4) It is well known that the application $f:(\mathbb{R},+)\to \mathbb{R}^\ast_+$ such that $f(x)=e^x$ is bijective and $f(x+y)=e^{x+y}=e^x e^y=f(x)f(y)$ for any $x,y\in\mathbb{R}$. This shows that $f$ is an isomorphism of groups. Hence the groups $(\mathbb{R},+)$ and $(\mathbb{R}^\ast,\times)$ are isomorph.

5) The group $(\mathbb{Q},+)$ satisfies the following property \begin{align*} \forall y\in \mathbb{Q},\qquad \exists,x\in \mathbb{Q},\quad \text{s.t.}\;y=x+x. \end{align*} Now if there exists an isomorphism of groups between $(\mathbb{Q},+)$ and $(\mathbb{Q}^\ast_+,\times)$ then we will have \begin{align*} \forall y\in \mathbb{Q}^\ast_+,\qquad \exists,x\in \mathbb{Q}^\ast_+,\quad \text{such that}\;y=x\times x. \end{align*} This is not possible as e.g. the number $2$ does not admit a square root in $\mathbb{Q}$.

Exercise: We denote by $GL_2(\mathbb{R})$ the group of invertible matrices. Let \begin{align*} \mathcal{H}=\left\{\begin{pmatrix} 3^n&n3^{n-1}\\ 0&3^n\end{pmatrix}:n\in \mathbb{Z}\right\} \end{align*} a subgroup of $GL_2(\mathbb{R})$. Prove that $mathcal{H}$ is isomorph to $\mathbb{Z}$.

Solution: We shall use the fact that any infinite monogenic group is isomorph to $\mathbb{Z}$. We select \begin{align*} A=\begin{pmatrix} 3&1\\0&3\end{pmatrix}\in GL_2(\mathbb{R}). \end{align*} By using a recurrence argument one can see that \begin{align*} A^n=\begin{pmatrix} 3^n&n3^{n-1}\\ 0&3^n\end{pmatrix},\quad n\in \mathbb{Z}. \end{align*} Then \begin{align*} \mathcal{H}=\{A^n:n\in\mathbb{Z}\}. \end{align*} Then $\mathcal{H}$ is an infinite monogenic group, so it is isomorph to $\mathbb{Z}$.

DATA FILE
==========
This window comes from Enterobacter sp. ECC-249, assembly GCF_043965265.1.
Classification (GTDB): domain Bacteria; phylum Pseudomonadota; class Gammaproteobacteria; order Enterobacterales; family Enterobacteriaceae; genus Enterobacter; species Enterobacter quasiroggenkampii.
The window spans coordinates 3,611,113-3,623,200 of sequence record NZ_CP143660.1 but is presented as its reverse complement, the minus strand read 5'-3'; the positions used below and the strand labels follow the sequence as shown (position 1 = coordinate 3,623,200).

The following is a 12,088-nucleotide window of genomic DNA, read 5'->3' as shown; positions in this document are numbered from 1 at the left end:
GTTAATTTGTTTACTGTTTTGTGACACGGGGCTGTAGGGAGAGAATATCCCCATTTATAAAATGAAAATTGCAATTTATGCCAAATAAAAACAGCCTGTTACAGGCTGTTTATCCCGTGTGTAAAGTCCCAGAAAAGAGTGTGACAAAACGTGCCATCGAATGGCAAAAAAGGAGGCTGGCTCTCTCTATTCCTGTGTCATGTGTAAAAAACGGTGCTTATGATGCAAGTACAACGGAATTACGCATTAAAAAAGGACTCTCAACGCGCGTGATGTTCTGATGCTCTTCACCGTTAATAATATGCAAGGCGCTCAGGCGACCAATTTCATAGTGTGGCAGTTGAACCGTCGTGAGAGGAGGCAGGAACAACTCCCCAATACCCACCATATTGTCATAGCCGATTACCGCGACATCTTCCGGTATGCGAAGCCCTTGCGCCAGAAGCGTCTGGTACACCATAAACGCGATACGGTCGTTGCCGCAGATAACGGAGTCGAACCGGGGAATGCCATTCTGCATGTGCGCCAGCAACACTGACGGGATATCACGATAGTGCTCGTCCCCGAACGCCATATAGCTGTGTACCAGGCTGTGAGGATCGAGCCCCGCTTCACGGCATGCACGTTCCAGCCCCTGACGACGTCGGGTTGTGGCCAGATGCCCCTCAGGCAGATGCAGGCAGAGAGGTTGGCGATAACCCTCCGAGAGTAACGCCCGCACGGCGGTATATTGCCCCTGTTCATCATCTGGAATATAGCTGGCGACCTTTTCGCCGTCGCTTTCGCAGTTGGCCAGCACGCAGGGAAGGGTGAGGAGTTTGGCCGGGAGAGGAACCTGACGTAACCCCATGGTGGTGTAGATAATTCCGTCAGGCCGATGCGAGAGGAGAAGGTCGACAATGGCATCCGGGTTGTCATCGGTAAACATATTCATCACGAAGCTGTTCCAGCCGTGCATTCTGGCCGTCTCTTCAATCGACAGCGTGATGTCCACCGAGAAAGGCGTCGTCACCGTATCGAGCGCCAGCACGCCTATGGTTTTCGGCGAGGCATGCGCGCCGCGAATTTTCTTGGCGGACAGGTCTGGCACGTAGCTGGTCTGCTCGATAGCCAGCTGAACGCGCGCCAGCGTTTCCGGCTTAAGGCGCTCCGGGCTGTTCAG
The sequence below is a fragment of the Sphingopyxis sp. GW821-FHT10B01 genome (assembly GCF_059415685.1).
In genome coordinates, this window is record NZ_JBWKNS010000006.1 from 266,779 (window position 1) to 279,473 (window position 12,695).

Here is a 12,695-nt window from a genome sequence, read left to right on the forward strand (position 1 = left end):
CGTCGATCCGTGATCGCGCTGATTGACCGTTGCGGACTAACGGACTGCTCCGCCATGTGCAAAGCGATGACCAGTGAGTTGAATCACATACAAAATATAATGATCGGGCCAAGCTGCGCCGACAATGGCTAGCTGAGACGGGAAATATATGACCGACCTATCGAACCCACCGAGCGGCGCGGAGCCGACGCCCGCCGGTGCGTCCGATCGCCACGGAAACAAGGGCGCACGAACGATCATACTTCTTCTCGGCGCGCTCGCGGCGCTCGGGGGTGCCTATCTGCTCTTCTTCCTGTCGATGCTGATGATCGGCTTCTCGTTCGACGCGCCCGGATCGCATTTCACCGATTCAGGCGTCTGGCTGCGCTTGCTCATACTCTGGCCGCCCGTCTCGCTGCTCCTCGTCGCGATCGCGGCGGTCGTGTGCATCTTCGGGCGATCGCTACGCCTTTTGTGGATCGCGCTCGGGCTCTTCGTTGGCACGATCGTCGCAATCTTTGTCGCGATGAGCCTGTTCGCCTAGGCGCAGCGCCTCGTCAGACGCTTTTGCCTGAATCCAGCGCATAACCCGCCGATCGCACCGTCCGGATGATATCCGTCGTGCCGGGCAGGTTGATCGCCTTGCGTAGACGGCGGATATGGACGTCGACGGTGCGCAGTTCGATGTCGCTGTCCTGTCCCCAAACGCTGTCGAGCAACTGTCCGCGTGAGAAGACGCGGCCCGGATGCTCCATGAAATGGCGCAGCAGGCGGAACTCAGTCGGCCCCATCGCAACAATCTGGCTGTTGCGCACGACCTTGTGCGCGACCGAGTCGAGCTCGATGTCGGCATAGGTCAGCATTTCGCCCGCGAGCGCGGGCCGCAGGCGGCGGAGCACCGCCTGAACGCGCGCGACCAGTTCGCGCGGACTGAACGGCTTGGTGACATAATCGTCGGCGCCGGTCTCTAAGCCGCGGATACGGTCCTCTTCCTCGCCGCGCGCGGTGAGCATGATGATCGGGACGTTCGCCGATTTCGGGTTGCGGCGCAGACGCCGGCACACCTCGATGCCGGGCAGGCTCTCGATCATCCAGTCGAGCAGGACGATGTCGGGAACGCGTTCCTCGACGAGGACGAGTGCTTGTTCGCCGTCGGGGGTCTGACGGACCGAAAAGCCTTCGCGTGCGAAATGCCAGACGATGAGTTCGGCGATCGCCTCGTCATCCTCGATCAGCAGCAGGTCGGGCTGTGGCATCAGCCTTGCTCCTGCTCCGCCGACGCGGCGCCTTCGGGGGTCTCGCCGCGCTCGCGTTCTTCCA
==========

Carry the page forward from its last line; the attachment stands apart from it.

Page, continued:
Exercise: Let $G$ be a group “supposed not Abelian”. To any $a\in G,$ we associate an application \begin{align*} f_a:G\to G,\quad x\mapsto f_a(x)=axa^{-1}. \end{align*}

• Prove that $f_a$ is an isomorphism from $G$ to $G$.
• We denote \begin{align*} {\rm Int}(G)=\{f_a:a\in G\}. \end{align*} Prove that $({\rm Int}(G),\circ)$ is a group.
• Prove that \begin{align*} \psi: G\to {\rm Int}(G),\quad a\mapsto f_a \end{align*} is an homomorphism of groups. Determine its kernel.

Solution: 1) We denote by $e$ the identity element of $G$, we then have $f_a(e)=aea^{-1}=aa^{-1}=e$. For $x,y\in G$, we have \begin{align*} f_a(xy)&=axya^{-1}=axeya^{-1}=axa^{-1}aya^{-1}\cr &=(axa^{-1})(aya^{-1})\cr &= f_a(x)f_a(y).\end{align*} Then $f_a$ is a homomorphism of groups. Let us prove that $f_a$ is bijective. It suffices to show that for any $y\in G$ there is a unique $x\in G$ such that $f_a(x)=y$, which means that $axa^{-1}=y$. This is equivalent to $x=a^{-1}ya$. This element is unique, so $f_a$ is an isomorphism.

2) We denote by $(B(G),\circ)$ the group of all isomorphism from $G$ to $G$. Observe that ${\rm Int}(G)\subset B(G)$. It suffices then to show that ${\rm Int}(G)$ is a subgroup of $B(G)$. In fact, remark that for any $x\in G$, we have ${\rm id}_G(x)=x=exe^{-1}=f_e(x)$. This means that ${\rm id}_G\in {\rm Int}(G)$, and then ${\rm Int}(G)$ is not empty. Let $\ell_1,\ell_2\in {\rm Int}(G)$. Then, there exist $a,b\in G$ such that $\ell_1=f_a$ and $\ell_2=f_b$. Now for any $x\in G,$ we have \begin{align*} (\ell_1\circ\ell_2)(x)&=\ell_1(\ell_2(x))\cr &=f_a(f_b(x))\cr &= af_b(x)a^{-1}\cr &= abxb^{-1}a^{-1}\cr &=(ab)x(ab)^{-1}\cr &= f_{ab}(x). \end{align*} As $ab\in G,$ then $f_{ab}\in {\rm Int}(G)$. Hence $\ell_1\circ\ell_2\in {\rm Int}(G)$. According to the proof of the first question, for any $a\in G,$ we have $f^{-1}_a=f_{a^{-1}}\in {\rm Int}(G),$ because $a^{-1}\in G$. This ends the proof.

3) In the proof of the second question we have seen that for $a,b\in G$ we gave $f_a\circ f_b=f_{ab}$. Hence \begin{align*} \psi(ab)&=f_{ab}=f_a\circ f_b\cr &= \psi(a)\circ \psi(b). \end{align*} This shows that $\psi$ is a homomorphism of groups.

Let $a\in \ker(\psi)$, which means that $f_a={\rm id}_G$. For all $x\in G,$ $f_a(x)=x$, then $axa^{-1}=x$. This implies that $a$ satisfies $ax=xa$ for all $x\in G$. Hence \begin{align*} \ker(\psi)=\{a\in G\;|\; ax=xa,\;\forall x\in G\}. \end{align*}